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BNE January/February 2017 |

19

Fly direct between Brisbane and Seoul with

Korean Air which operates four services each

week. See

www.koreanair.com

and find out

more about Seoul at

www.visitkorea.or.kr

district. It was a riveting mix of Korean percussion music, featuring skilled

drummers and gong players (including women), amazing hanbok costumes,

juggling feats, music and song. There was no way to fall asleep during this

performance because it was so loud and full of action.

After days of walking I decide to visit a traditional Korean bath house,

or jjimjilbang, for a wind down. Inside there are hot tubs, showers, Korean

traditional kiln saunas and massage tables and a mere $10 entry for the

day (if you can last that long!) covers a sweating room and hot, cold

and seawater baths but treatments are extra. I get nude and am slapped,

pummeled, steamed and scrubbed to within an inch of my life. No one

seems to speak English at these bath houses but that’s half the fun and

theres’ no doubt you come out squeaky clean.

In fact, I’ve never seen such a clean, tidy city in Asia as Seoul. Cleanliness

is next to godliness for Koreans and I found myself keeping an eagle eye out

in search of just one piece of litter. On a more quirky note, this cleanliness

also extends to a virtual national obsession with toilets. “We are very proud

of our toilets here in Korea,” says a guide pointing them out in Suwon right

next to the northern gate of Hwaseong Fortress. “They are very clean and

beautiful and all free!” (she meant there was no charge).

Seoul underwent a beautiful toilet drive just before the World Cup in

2002 to replace squat toilets with fully automated toilets, complete with

diligent cleaners and attendants. It must be the only city in the world where

you can do a toilet tour, where people will open their homes so you can

inspect their toilets and where they even have toilets built in the shape of

soccer balls. In one place I stayed the toilets (there were two) in my room

had so many functions I couldn’t get the things to work and just keep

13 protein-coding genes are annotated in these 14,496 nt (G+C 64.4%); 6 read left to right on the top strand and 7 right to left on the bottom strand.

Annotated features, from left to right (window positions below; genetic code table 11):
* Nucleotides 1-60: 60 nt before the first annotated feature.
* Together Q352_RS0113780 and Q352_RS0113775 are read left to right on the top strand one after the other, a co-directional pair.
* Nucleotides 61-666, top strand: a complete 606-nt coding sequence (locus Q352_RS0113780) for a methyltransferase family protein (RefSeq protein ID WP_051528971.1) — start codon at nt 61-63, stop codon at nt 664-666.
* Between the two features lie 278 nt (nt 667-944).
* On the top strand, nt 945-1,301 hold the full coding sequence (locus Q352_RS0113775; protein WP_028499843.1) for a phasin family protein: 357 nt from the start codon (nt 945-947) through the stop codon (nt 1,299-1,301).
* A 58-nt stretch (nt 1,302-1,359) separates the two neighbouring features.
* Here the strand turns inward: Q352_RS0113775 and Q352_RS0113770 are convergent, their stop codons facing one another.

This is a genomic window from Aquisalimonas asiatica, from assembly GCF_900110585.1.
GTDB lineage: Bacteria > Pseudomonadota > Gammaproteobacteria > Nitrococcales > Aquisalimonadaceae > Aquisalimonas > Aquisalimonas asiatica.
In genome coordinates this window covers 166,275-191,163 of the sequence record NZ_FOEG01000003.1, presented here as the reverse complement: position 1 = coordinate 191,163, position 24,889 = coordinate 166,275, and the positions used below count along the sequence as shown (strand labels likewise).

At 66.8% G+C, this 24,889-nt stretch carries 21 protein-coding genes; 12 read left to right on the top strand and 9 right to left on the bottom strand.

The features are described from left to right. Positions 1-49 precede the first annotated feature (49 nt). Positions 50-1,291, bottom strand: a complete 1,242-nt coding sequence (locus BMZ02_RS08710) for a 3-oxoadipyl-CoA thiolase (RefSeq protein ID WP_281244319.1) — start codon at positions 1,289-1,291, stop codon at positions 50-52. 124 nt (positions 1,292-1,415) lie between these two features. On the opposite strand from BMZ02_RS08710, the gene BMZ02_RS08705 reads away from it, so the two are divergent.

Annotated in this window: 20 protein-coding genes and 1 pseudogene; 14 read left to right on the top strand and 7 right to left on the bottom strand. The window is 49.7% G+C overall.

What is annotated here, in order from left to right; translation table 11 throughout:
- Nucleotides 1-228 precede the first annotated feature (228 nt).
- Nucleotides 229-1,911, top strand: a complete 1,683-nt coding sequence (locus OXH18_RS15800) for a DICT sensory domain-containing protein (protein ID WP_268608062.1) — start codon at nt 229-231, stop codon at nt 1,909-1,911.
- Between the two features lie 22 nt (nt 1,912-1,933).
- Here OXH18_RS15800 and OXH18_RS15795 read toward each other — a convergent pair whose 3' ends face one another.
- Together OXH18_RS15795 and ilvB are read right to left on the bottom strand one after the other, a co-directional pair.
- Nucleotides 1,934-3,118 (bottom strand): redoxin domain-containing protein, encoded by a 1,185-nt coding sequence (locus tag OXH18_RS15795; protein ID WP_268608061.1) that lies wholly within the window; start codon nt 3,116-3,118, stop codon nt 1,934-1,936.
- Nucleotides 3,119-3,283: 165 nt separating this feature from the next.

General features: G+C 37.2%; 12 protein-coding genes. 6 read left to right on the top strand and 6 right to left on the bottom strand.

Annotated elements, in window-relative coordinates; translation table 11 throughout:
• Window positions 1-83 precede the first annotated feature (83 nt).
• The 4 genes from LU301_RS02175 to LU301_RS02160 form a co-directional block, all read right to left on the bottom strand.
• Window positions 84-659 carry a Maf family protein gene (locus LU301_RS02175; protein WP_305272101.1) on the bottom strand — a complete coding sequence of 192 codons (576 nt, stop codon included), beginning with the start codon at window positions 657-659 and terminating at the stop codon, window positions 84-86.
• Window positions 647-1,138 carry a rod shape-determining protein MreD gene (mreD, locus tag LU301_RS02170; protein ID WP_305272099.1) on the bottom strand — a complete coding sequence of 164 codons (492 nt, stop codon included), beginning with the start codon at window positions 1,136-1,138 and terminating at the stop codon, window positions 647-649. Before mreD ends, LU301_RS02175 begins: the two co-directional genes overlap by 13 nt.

pushing buttons until gravity saved the day.

For my last two nights I wanted to end on a calm note so I enrolled in

the templestay program at Hwagyesa, a Zen Buddhist monastery on the

northern outskirts of Seoul. Hwagyesa is home to the Seoul International

Zen Centre and is located in peaceful Bukhansan National Park at the foot

of Mt Samgaksan.

On arrival I’m drilled about taking off my shoes and bowing before

entering rooms, not eating from the table reserved for monks, shown how

to chant and prostate myself correctly and warned that I shouldn’t fidget or

lie down during extended backbreaking cross-legged meditations.

Then in my first mediation class the eagle-eyed Zen Master spies me

trying to hide my camera at the back of the hall and shuffles up to me.

“Oops”, I think, “I’m in big trouble, Cover blown.”

“Are you planning to use flash?”, he asks in impeccable English, looking

very serious. “Aaaah, weell, yes, but….” I stutter.

A big smile breaks out on his face. “Good,” he beams, “come on up the

front.” The monk spends the rest of a terribly serious ceremony posing for

the camera like a Hollywood star and beaming cheeky grins to me from his

best angle before every flash.

Koreans are warm and funny, with a distinct sense of humour and an

endearing willingness to laugh at themselves, much as we Australians do. In

a country so clean and green, where the food offers tastes you won’t find at

home, and where football is the national pride, what’s not to like?

Karen Halabi travelled courtesy of the Korea National Tourism Organisation

DON’TMISS

STAY

Rakkojae

, 98 Gye-Dong, Jongno-Gu,

+82-11286-1855,

see

http://rkj.co.kr

A Buddhist Templestay, see

http://eng.templestay.com/

DO

Eat at Hanmiri

, 983 Daechi-dong, Gangnam-gu. Call

+82-2-757-5707, see

http://hanmiri.co.kr

(the website is only in

Korean so ask your hanok or concierge to book)

Drink at the Tea Gallery at the Beautiful Tea Museum

, 193-1

Insadong, Jongno-gu. Call +82-2-735-6678, see

http://teamuseum.co.kr/en/

Shop at Insadong

, Jongno-gu; 110-290 Apgujeong-dong,

Apgujeong Station, Line 3 on the metro

Visit the Chongdong Theatre

, 41 Jeongdong-gil, Jung-gu.

Call +82-2 751 1500,

chongdong.com

Visit a bath house, Dragon Hill Spa

, Hangangno3-ga

40-713 Yongsan-gu. Call

+82-2-1330, 82-792

-0001, see

www.dragonhillspa.co.kr

or for the JoongAng Daily’s

recommended jjimjilbang list, type in “top 10 saunas” at

www.joongangdaily.joins.com

See the Jongmyo Ritual

at the Royal Shrine, an extraordinary

spectacle that happens only once a year in May. Well worth

booking ahead for, see

www.jongmyo.net

Masks at Insadong

Meditation at a Templestay